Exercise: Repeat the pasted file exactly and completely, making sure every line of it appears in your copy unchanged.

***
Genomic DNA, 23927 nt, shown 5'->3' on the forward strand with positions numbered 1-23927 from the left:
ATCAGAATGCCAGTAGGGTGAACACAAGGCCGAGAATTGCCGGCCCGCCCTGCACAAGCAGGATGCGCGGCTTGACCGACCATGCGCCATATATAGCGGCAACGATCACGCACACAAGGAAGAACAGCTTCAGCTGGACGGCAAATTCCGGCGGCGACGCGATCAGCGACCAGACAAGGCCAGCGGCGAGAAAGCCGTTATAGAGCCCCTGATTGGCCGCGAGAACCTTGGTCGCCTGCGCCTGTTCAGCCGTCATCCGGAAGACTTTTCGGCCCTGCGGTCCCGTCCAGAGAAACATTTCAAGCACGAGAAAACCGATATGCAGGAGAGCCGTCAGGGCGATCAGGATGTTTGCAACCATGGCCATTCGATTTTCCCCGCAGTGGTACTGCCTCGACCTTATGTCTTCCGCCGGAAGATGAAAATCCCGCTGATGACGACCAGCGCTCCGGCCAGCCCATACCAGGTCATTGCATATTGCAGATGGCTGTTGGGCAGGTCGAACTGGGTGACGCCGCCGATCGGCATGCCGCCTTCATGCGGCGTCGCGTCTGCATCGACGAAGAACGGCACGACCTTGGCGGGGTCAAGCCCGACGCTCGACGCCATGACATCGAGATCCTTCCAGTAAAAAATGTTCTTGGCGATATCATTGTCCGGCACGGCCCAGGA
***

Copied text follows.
Genomic DNA, 23927 nt, shown 5'->3' on the forward strand with positions numbered 1-23927 from the left:
ATCAGAATGCCAGTAGGGTGAACACAAGGCCGAGAATTGCCGGCCCGCCCTGCACAAGCAGGATGCGCGGCTTGACCGACCATGCGCCATATATAGCGGCAACGATCACGCACACAAGGAAGAACAGCTTCAGCTGGACGGCAAATTCCGGCGGCGACGCGATCAGCGACCAGACAAGGCCAGCGGCGAGAAAGCCGTTATAGAGCCCCTGATTGGCCGCGAGAACCTTGGTCGCCTGCGCCTGTTCAGCCGTCATCCGGAAGACTTTTCGGCCCTGCGGTCCCGTCCAGAGAAACATTTCAAGCACGAGAAAACCGATATGCAGGAGAGCCGTCAGGGCGATCAGGATGTTTGCAACCATGGCCATTCGATTTTCCCCGCAGTGGTACTGCCTCGACCTTATGTCTTCCGCCGGAAGATGAAAATCCCGCTGATGACGACCAGCGCTCCGGCCAGCCCATACCAGGTCATTGCATATTGCAGATGGCTGTTGGGCAGGTCGAACTGGGTGACGCCGCCGATCGGCATGCCGCCTTCATGCGGCGTCGCGTCTGCATCGACGAAGAACGGCACGACCTTGGCGGGGTCAAGCCCGACGCTCGACGCCATGACATCGAGATCCTTCCAGTAAAAAATGTTCTTGGCGATATCATTGTCCGGCACGGCCCAGGA